Atmosphere: The atmosphere of Neptune comprises of 80% hydrogen, 19% helium and a trace amount of methane. It is actually this small amount of methane that gives Neptune its blue colour as it absorbs red wavelengths and reflects blue light outwards.
Temperature: With an average temperature of -201°C Neptune has the coldest average temperature in the Solar System. Its largest moon, Triton, is the coldest known object in the solar system with an average temperature of -235°C, less than 40°C above ‘absolute zero’.
Climate: The winds of Neptune can reach a staggering 1300mph, more than five times the strongest wind ever recorded on Earth and equal to the top speed of a fighter plane. More typically speeds vary between 22mph in an easterly direction and nearly 700mph in a westerly direction.
Rotation: The time taken for the planet to rotate once is 15 hours and 58 minutes, meaning for every two Earth days there are three days on Neptune.
Speed: Neptune travels at over 12,000mph; however because of the huge orbit it takes around the Sun a year on the planet is 165 earth-years long. In 2011 Neptune completed its first orbit around the Sun since its discovery in 1846.
Moons: There are currently 14 known moons around Neptune with Triton accounting for over 99.5% of the mass around the planet.
In 1989 NASA’s Voyager 2 mission became the first (and as of writing, only) mission to visit Neptune, coming within 5000km of its North Pole. The mission gave scientists previously unknown information regarding the planet’s atmosphere, magnetic fields and climate, in addition to discovering six new Neptunian moons. Since this mission Neptune has been studied using both ground-based and space telescopes, such as Hubble.
Whilst major space agencies, such as NASA, ESA and JAXA, have expressed interest in sending missions to Neptune, the reality is a little more complicated.
The planet’s distance from Earth is a major hurdle, due to the time it would take to get there, the long gaps between launch windows (once every thirteen years) and the mechanics of making such a long distance mission possible.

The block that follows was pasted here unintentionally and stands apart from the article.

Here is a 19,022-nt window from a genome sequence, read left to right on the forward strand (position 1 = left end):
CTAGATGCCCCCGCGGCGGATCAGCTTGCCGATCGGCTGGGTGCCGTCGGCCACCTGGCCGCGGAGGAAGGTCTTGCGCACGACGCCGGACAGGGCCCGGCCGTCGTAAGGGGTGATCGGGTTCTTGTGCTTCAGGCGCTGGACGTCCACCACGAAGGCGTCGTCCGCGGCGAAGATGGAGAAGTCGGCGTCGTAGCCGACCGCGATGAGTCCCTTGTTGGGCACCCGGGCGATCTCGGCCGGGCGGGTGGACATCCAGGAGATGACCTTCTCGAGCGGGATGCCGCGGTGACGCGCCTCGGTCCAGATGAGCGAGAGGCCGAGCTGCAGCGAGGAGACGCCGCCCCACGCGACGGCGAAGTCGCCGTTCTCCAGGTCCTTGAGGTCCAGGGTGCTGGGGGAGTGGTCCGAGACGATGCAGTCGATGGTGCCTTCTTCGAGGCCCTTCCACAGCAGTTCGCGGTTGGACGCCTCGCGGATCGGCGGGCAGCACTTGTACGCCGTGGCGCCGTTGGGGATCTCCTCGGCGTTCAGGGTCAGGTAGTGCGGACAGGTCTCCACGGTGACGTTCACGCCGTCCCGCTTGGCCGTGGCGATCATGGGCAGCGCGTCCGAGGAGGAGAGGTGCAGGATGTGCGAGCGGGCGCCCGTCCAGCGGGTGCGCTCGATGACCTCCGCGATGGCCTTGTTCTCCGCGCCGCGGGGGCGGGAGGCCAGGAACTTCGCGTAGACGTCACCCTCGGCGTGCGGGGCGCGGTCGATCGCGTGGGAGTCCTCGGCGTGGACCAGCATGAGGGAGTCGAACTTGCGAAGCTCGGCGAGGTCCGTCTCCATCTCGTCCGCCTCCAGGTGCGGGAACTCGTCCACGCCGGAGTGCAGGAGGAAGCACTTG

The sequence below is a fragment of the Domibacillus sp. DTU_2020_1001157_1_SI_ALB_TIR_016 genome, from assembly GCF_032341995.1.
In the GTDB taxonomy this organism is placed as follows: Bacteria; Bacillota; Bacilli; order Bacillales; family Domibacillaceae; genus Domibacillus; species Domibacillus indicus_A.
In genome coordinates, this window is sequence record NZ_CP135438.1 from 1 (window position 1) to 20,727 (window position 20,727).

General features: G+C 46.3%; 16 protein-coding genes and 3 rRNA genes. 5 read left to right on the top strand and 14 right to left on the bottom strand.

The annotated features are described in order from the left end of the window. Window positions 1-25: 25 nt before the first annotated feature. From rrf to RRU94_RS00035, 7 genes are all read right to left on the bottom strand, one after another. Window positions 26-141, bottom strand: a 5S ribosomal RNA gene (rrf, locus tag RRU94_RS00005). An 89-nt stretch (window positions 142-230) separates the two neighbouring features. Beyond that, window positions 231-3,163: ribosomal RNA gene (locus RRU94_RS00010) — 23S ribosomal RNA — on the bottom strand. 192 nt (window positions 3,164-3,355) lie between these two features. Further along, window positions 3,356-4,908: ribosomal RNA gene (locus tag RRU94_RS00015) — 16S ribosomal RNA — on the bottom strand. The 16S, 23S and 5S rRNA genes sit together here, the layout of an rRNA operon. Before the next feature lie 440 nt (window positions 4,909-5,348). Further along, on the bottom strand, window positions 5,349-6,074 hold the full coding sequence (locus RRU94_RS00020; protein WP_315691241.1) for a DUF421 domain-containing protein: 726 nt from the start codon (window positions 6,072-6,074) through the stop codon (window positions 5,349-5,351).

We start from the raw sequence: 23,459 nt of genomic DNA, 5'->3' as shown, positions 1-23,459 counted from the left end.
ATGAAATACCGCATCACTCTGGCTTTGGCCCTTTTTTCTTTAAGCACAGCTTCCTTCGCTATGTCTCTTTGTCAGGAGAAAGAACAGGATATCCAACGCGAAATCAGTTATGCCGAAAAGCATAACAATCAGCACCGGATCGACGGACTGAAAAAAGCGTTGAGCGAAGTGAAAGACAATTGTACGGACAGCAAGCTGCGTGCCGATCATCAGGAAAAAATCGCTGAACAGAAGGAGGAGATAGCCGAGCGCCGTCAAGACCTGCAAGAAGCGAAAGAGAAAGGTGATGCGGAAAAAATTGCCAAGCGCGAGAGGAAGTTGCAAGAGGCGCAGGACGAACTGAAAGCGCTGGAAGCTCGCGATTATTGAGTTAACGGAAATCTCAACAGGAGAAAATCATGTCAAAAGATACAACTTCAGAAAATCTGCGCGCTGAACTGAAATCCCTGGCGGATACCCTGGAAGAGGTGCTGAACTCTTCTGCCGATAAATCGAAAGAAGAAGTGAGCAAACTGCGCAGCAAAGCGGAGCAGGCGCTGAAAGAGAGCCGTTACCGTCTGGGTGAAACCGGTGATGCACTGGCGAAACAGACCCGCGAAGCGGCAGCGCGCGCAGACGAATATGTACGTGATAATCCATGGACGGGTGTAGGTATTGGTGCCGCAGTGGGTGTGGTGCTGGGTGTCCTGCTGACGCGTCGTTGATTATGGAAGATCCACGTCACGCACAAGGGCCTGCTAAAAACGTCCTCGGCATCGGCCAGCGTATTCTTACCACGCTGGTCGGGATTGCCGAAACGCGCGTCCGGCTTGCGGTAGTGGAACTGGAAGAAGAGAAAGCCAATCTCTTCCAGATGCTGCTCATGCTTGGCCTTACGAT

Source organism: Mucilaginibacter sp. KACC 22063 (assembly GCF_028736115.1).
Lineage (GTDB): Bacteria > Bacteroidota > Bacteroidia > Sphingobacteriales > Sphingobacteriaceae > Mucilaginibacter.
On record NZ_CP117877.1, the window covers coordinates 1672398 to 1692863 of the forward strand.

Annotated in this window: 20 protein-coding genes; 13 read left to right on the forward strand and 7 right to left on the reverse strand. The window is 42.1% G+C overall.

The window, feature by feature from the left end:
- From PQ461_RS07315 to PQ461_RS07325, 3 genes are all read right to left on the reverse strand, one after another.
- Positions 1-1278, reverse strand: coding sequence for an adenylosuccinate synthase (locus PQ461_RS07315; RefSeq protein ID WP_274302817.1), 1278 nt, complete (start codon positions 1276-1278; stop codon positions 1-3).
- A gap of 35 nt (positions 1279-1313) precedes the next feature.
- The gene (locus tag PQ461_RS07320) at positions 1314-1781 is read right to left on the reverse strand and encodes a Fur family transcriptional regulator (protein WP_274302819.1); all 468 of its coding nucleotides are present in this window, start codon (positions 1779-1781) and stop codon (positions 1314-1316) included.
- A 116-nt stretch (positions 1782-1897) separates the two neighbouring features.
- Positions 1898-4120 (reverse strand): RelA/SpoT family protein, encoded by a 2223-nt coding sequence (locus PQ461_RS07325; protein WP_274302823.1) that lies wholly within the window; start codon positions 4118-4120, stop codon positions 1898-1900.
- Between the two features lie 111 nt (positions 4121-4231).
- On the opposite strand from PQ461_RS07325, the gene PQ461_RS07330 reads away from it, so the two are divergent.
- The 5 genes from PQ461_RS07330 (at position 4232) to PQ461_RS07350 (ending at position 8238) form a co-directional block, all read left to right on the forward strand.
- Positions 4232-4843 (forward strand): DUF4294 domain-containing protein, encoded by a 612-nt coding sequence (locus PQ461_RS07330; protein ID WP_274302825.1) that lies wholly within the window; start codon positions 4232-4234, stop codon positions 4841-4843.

The budget allocated for a mission to Neptune could be used to fund multiple missions closer to home and we could get the results in a fraction of the time. Any mission to Neptune that includes a orbital insertion would require a significantly longer journey, using the gravities of several other planets to slow to the appropriate speed to make landing achievable. A “fly-by” mission would be quicker and cheaper, but potentially at the expense of scientific data and discovery.
One proposed spacecraft that could head to the Neptune system is NASA’s Trident mission. This craft is mooted to explore Triton, a body that is of significant interest to scientists for several reasons. Triton is believed to have liquid water beneath its icy surface, which excites scientists as where you find water on Earth, you find life. Triton is geologically active with a very young surface, in fact Voyager 2 saw active geysers erupting sublimated nitrogen gas. Finally, its ionosphere (the ionized part of Earth’s upper atmosphere) is ten times more than any other moon in the Solar System, particularly perplexing as this is usually driven by the Sun, which Triton is nowhere near.
It’s all these unknowns that make Triton a great place for exploration. The next possible launch window is in 2025 and the Trident team will hope they get the go ahead to become the second mission to visit the system of the furthest planet in our planetary neighbourhood.